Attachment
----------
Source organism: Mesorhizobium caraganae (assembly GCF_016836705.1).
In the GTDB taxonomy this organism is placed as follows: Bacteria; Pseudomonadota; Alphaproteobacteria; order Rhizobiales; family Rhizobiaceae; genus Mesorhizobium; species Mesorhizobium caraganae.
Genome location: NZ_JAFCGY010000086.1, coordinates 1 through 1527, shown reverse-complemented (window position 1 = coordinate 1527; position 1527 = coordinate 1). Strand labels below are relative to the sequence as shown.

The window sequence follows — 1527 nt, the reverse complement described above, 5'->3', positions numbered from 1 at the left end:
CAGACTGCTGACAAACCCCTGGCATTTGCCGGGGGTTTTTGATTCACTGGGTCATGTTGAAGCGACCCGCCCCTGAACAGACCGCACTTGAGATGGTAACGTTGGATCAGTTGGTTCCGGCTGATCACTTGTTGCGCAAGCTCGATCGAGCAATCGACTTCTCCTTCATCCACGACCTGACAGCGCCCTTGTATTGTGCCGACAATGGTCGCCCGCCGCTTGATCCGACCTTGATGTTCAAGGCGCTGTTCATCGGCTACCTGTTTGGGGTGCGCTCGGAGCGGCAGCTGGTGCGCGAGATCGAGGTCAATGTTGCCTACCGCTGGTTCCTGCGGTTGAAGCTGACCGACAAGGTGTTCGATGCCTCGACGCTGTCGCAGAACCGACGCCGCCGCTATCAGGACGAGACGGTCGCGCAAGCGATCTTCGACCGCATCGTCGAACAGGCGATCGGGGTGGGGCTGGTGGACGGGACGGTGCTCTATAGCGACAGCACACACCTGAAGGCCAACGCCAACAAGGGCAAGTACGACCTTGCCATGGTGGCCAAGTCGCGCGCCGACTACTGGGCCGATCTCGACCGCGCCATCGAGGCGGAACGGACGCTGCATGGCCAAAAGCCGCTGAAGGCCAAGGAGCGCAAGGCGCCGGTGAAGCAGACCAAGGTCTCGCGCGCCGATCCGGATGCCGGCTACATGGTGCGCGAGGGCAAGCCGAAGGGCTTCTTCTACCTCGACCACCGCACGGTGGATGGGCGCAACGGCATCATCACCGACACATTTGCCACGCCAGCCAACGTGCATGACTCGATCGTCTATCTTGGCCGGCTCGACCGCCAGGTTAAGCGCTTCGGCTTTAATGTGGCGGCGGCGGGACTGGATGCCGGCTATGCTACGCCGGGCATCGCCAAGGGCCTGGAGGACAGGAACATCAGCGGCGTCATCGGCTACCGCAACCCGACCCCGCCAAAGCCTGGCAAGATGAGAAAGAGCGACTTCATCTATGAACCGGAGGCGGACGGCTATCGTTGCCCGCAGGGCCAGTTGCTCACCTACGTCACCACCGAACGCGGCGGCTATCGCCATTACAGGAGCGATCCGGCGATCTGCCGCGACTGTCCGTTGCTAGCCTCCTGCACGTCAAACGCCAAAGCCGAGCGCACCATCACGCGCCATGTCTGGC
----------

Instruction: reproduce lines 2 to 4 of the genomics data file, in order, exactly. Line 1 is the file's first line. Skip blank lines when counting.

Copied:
In the GTDB taxonomy this organism is placed as follows: Bacteria; Pseudomonadota; Alphaproteobacteria; order Rhizobiales; family Rhizobiaceae; genus Mesorhizobium; species Mesorhizobium caraganae.
Genome location: NZ_JAFCGY010000086.1, coordinates 1 through 1527, shown reverse-complemented (window position 1 = coordinate 1527; position 1527 = coordinate 1). Strand labels below are relative to the sequence as shown.

The window sequence follows — 1527 nt, the reverse complement described above, 5'->3', positions numbered from 1 at the left end: